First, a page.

Greater cross-border access to audiovisual (AV) content and services, as outlined in the European Commission’s Digital Single Market strategy, is likely to be significantly detrimental to European consumers and the AV industry in Europe, as well as to international AV businesses that are active in Europe.
The Directorate General for Internal Market and Services and the Financial Services User Group (FSUG) commissioned Oxera to conduct a study on crowdfunding with financial returns in Europe. We were requested to undertake the study from the perspective of the user—the investor, rather than the fundraiser—and to include equity crowdfunding and peer-to-peer (P2P) lending.
VocaLink commissioned Oxera to provide a review of the opportunities for greater competition and innovation in payment systems in the UK, in the context of VocaLink’s own vision for change in the UK payments landscape. The report will be used as evidence to inform the PSR’s market review into the ownership and competitiveness of the provision of infrastructure services.
VocaLink commissioned Oxera to provide an independent review of potential governance and ownership models for VocaLink. In the context of expected changes in the payments market and the risks these present to VocaLink, Oxera was asked to examine the extent to which these risks can be mitigated by alternative governance and ownership models.
In this report for Ofwat, Oxera considers the potential benefits and costs of different indexation options. The options range from no change, a change to the indexation of revenues only, a change to the indexation of both revenues and the regulatory capital value (RCV), and options which involve different proportions of the RCV continuing to be linked to the retail price index (RPI).
The rail sector has an important role in providing employment and ensuring long-term benefits to the Scottish economy. Oxera was asked by Transport Scotland and the Rail Delivery Group to quantify this whole-industry impact, presenting a variety of metrics that assess the sector’s contribution today, and how that contribution has increased since devolution of rail powers to the Scottish Government in 2005.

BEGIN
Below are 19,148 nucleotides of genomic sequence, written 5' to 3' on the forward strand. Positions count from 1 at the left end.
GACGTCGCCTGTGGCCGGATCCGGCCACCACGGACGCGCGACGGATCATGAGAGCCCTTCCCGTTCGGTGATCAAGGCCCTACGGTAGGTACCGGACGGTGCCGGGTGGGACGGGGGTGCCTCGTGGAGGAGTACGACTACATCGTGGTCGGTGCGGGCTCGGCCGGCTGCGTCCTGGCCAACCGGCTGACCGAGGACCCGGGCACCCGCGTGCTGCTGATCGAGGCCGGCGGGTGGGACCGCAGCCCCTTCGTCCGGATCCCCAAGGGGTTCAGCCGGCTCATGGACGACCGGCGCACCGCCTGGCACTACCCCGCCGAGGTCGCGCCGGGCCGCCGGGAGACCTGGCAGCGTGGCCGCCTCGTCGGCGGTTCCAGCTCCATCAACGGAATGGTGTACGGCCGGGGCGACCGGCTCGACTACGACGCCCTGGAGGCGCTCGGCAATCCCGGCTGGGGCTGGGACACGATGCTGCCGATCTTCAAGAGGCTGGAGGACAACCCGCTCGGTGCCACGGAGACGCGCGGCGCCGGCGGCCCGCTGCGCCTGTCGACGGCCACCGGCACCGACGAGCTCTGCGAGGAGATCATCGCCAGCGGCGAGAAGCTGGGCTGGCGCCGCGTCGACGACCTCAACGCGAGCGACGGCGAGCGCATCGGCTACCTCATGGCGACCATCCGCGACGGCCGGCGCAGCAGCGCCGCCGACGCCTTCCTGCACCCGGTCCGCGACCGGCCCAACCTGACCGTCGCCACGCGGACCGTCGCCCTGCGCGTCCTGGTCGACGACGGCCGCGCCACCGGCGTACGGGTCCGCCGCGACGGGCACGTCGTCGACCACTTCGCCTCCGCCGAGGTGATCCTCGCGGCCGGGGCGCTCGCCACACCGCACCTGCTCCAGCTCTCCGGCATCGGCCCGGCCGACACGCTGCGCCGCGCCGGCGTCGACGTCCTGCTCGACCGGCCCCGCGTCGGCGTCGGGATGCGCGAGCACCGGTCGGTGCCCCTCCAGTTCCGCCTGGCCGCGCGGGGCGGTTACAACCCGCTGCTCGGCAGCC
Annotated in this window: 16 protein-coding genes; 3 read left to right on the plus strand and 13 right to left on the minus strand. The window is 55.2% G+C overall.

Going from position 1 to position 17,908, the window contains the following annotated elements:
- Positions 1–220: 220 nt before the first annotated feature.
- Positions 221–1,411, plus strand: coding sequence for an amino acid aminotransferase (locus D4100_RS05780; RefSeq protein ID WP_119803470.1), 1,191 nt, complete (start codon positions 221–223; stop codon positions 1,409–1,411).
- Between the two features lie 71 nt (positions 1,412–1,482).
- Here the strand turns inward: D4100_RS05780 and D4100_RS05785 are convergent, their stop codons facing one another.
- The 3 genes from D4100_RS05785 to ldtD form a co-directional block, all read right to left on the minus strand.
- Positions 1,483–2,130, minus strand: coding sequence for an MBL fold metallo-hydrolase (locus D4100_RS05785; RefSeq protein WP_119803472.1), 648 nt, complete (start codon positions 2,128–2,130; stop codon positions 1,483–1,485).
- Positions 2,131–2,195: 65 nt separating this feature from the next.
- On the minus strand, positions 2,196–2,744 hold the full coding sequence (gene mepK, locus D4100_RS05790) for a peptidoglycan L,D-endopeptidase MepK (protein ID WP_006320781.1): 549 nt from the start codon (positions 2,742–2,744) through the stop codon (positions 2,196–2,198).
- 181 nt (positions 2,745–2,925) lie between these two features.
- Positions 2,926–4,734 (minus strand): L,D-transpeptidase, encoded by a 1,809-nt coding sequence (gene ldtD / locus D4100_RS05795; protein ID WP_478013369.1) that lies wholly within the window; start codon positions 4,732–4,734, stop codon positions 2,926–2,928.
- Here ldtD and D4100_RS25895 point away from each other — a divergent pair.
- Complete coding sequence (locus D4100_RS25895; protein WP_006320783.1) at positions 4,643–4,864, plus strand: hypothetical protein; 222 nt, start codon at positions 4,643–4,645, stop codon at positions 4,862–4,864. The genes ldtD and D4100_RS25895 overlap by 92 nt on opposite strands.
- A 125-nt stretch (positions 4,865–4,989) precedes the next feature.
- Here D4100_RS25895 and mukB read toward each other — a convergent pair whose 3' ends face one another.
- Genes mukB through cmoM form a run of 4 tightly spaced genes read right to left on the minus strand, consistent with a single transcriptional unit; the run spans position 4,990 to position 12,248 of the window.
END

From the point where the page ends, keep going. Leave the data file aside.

The report builds on Oxera’s work for the Rail Delivery Group in 2014 and 2015 on the contribution to the UK economy of the GB rail sector.
Oxera, together with Arup, has prepared an assessment for the Office of Rail and Road (ORR) of the expected impact of four options proposed by the Competition and Markets Authority (CMA) for increasing on-rail competition between passenger services in Great Britain:
Option 1: increasing the role of open access operators (OAO), alongside franchises;
Option 2: having two competing franchise operators in each franchise area;
Option 3: having more overlapping franchises, such that there is more scope for on-rail competition between franchises;
Option 4: licensing multiple operators on each route.
In the UK—and several other major economies—productivity growth has fallen below its long-term trend. One likely culprit is an increasing gap between the most productive firms and the rest. Patrick Nolan, Principal Advisor, New Zealand Productivity Commission, discusses whether the problem is a slowing of the pace at which innovation spreads throughout the economy or, as the OECD puts it, a ‘breakdown of the diffusion machine’. He also asks how the diffusion of innovation might be encouraged
Conducting competition and regulatory policy well is hard, but the economic benefits can be substantial. In small-island economies, such as Jersey, competition policy, and regulation where competition is not possible, faces particular challenges. However, it is just as important that markets work well as it is in larger economies.
The States of Jersey set up the Jersey Competition and Regulatory Authority (JCRA) as a regulatory body in 2001 and as a general competition authority in 2005. The Government of Jersey commissioned Oxera to review the JCRA and the regulatory and competition framework applied in Jersey.
There has been increasing political and regulatory interest in the role of platforms in Europe’s digital economy. In May 2015 the European Commission published its strategy to develop a Digital Single Market for Europe. As part of its strategy, the Commission has committed to analyse the role of online platforms. In this context, Google asked Oxera to consider how online platforms could be defined, and to assess how both consumers and businesses interact with, and benefit from, online platforms.
This report contributes to this debate by answering two key questions:
• what is the definition of an online platform?
• what value do online platforms provide to European consumers and businesses?